In Deakin's speech on the Judiciary Bill, in 1902, he pointed out that the constitutional place and role of the High Court of Australia was intended to be more like that of the Supreme Court of the United States than that of the Supreme Court of Canada. This is a theme to which Sir Samuel Griffith returned in Baxter. The scheme of the Australian Federation was more like that of the United States, especially in the constitution of the Parliament, and the relationship between Parliament and the judiciary. Deakin observed that under the British North America Act, the central government in Canada had a power of veto over provincial legislation; senior provincial officials, including judges, were appointed by the central government; and the Upper House of the legislature was quite differently constituted. Unlike the Supreme Court of Canada, but like the Supreme Court of the United States, the High Court of Australia has never given advisory opinions to the other branches of government. The Canadian arrangements no doubt reflected the history of the Canadian Federation and, in particular, the position of Quebec. It was not until the end of appeals to the Privy Council in constitutional cases that the High Court found itself completely in the position envisaged by Deakin.

From time to time, as it became obvious that the ties between Australia, and other former parts of the British Empire, and the Privy Council, were being loosened or broken, suggestions were made for the creation of some new supra-national tribunal that could act as a court of last resort at least among some parts of the British Commonwealth. Nothing has ever come of these proposals, and it is difficult to imagine that they could be revived. The developments and changes in relations between Australia and the United Kingdom, and in relations between the United Kingdom and Europe, which recently led the High Court to decide that, within the meaning of our Constitution, the United Kingdom is now a foreign power,29 seem impossible to reconcile with such a proposal. In particular, it is hard to imagine that the Australian people would now accept any tribunal other than a completely Australian court as the final interpreter of their Constitution.

The same may be said of judicial review of administrative action. This is an area in which, in recent years, United Kingdom law has been revolutionised. The consequence of human rights legislation and jurisprudence has been to alter the focus of English judicial review from the responsibilities of administrators to the rights of citizens. Questions as to the relationship between the courts, the executive, and Parliament are at least as sensitive in the United Kingdom as they are in Australia. Some Australian legislators and administrators may not be enamoured of judicial review, but it may be doubted that they would be enthusiastic about judicial review by a tribunal outside Australia. Even in the area of ordinary civil and criminal law, there is now a much greater involvement of State and federal Parliaments in changing the law than there was a century ago. Tort law reform, sentencing, consumer protection, product liability, and many other areas of the law as it affects the daily lives of citizens involve an inter-action between the courts and the legislature.

The history of s.74 mirrors the history of the Australian Federation over the course of the 20th Century. Appeals to the Privy Council were never merely a symbol of our ties to the United Kingdom. While they lasted, they were a practical manifestation of the existence of a form of Australian governmental power external to Australia. It was not until 1986 that the judicial power by which Australian citizens are governed was vested completely in Australian institutions.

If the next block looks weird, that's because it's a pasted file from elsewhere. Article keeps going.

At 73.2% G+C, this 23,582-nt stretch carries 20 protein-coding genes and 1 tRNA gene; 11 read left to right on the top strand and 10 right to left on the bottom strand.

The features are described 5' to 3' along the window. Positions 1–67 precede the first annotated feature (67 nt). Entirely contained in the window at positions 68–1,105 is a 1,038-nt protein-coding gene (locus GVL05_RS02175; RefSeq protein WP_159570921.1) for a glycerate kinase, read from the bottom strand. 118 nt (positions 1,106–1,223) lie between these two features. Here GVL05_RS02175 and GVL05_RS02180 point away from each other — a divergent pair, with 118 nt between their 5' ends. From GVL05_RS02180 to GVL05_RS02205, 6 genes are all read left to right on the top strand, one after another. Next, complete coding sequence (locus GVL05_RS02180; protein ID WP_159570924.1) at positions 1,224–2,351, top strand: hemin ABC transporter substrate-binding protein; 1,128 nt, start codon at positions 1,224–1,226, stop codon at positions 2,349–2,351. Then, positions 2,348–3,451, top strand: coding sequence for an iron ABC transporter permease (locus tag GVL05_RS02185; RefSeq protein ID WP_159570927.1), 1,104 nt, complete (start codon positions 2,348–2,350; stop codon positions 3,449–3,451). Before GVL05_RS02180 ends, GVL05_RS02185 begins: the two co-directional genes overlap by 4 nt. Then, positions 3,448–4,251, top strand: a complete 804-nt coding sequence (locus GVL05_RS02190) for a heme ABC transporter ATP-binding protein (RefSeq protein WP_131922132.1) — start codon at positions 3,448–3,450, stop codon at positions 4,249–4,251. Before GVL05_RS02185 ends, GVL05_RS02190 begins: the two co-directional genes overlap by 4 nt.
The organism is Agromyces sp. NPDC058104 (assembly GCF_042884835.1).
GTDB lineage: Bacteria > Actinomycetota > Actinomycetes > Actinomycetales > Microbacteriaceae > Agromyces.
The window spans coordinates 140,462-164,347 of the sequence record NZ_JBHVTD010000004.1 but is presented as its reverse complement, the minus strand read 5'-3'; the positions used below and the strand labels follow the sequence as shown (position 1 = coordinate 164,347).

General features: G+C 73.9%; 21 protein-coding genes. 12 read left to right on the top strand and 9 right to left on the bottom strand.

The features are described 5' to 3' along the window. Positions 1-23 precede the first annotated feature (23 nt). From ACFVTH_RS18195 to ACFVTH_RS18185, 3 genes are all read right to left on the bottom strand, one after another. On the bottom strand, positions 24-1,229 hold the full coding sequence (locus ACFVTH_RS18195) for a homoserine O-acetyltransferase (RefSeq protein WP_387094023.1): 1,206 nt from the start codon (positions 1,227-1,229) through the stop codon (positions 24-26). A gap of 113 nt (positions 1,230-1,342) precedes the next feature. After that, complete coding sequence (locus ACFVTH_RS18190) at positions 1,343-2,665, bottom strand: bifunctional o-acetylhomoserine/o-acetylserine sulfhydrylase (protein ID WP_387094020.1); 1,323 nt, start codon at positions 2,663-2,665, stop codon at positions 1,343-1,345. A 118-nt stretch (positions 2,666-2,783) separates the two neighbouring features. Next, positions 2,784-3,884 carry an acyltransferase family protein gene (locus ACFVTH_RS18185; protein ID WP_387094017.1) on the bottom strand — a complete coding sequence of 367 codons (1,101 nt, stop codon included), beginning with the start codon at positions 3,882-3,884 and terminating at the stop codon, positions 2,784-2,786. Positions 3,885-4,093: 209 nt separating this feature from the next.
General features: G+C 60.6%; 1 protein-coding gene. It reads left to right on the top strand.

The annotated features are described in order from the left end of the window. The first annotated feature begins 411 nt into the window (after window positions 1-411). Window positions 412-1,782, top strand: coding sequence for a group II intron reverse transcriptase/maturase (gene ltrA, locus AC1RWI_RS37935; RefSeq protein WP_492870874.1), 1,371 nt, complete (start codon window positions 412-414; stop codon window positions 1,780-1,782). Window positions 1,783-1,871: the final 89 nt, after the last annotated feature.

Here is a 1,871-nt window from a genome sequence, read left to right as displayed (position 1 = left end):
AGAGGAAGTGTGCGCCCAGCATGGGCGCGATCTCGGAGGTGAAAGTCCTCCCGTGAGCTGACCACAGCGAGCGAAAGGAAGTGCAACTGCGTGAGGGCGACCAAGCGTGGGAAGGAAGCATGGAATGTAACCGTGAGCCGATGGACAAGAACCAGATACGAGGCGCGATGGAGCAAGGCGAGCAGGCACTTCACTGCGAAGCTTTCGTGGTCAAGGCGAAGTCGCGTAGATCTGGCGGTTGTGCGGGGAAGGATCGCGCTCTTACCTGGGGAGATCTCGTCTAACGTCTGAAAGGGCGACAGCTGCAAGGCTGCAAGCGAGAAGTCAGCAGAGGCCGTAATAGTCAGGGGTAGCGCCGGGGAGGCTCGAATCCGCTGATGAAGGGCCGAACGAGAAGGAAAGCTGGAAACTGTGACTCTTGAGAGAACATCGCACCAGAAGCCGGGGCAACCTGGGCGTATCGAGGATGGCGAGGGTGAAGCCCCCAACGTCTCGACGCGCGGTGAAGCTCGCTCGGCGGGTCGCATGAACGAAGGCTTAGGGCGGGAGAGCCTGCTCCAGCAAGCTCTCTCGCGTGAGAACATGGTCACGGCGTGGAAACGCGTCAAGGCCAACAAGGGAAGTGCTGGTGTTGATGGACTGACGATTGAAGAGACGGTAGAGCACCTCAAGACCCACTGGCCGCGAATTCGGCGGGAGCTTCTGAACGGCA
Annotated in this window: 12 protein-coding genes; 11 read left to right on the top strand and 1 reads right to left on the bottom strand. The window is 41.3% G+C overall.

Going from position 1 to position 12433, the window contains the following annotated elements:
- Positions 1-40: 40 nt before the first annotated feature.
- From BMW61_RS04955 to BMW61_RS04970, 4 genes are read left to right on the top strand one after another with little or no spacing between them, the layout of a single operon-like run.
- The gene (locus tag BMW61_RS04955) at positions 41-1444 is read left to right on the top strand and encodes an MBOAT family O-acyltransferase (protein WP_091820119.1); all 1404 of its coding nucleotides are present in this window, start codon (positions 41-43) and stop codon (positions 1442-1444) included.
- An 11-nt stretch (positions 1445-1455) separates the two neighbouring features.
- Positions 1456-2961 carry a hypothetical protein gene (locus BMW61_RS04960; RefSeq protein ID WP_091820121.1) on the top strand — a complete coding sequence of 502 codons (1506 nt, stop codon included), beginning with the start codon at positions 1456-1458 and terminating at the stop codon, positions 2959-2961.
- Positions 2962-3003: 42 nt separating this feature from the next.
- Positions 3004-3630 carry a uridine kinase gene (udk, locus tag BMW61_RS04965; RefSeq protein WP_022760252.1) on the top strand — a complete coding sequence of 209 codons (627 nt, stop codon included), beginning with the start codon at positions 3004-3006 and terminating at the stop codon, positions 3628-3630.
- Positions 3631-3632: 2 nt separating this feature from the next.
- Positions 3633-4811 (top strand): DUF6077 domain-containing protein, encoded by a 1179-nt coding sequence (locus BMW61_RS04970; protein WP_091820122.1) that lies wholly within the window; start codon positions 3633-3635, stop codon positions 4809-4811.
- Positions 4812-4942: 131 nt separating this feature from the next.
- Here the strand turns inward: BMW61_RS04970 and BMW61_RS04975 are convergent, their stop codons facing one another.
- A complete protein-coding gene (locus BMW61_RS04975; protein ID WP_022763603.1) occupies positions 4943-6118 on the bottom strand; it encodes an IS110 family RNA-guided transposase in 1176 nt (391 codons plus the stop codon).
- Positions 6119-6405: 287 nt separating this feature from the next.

Endnotes:

* I am grateful for the assistance of my Associate, Anthea Roberts, in the preparation of material for this paper.

1. An account of Australian experience and opinion as to Privy Council appeals is contained in Howell, Joseph Chamberlain and the amendment of the Australian Constitution Bill, (2001) 7 The New Federalist at 16.

2. Australia, House of Representatives, Parliamentary Debates (Hansard), 18 March, 1902.

3. Official Record of the Debates of the Australian Federal Convention (Adelaide), 23 March, 1897 at 25.

4. See La Nauze, The Making of the Australian Constitution, 1972, at 303.

5. Ibid., at 248. See also Joyce, Samuel Walker Griffith, 1984, at 208-209.

6. Joyce, op. cit., at 208-209.

7. Ibid., at 208-209.

8. La Nauze, op. cit., at 262.

9. Quick and Garran, The Annotated Constitution of the Australian Commonwealth, 1901, at 736.

10. The Legal Traditions of Australia Contrasted with Those of the United States, (1981) 55 ALJ 63 at 69.

11. (1976) 136 CLR 529.

12. Candlewood Navigation Corp v. Mitsui OSK Lines [1986] AC 1.

13. (1980) 54 ALJR 552.

14. [1975] AC 154.

15. Australian Consolidated Press Ltd v. Uren [1969] 1 AC 590.

16. Viro v. The Queen (1978) 141 CLR 88.

17. (1970) 120 CLR 487.

18. See, for example, Nicol, E C Membership and the Judicialisation of British Politics, Oxford University Press, 2002.

19. Steyn, The Case for a Supreme Court, the Neill Lecture, delivered at All Souls College, Oxford, 1 March, 2002 at 6-7.

20. Magill v. Weeks [2001] UKHL 67.

21. For example, Webb v. The Queen (1994) 181 CLR 41.

22. [1907] AC 81.

23. (1904) 1 CLR 585.

24. Commissioner of Taxation (NSW) v. Baxter (1907) 4 CLR 1087.

25. [1914] AC 237.

26. (1985) 159 CLR 351.

27. (1968) 42 ALJ 79 at 83.

28. Cole v. Whitfield (1988) 165 CLR 360.

29. Sue v. Hill (1999) 199 CLR 462.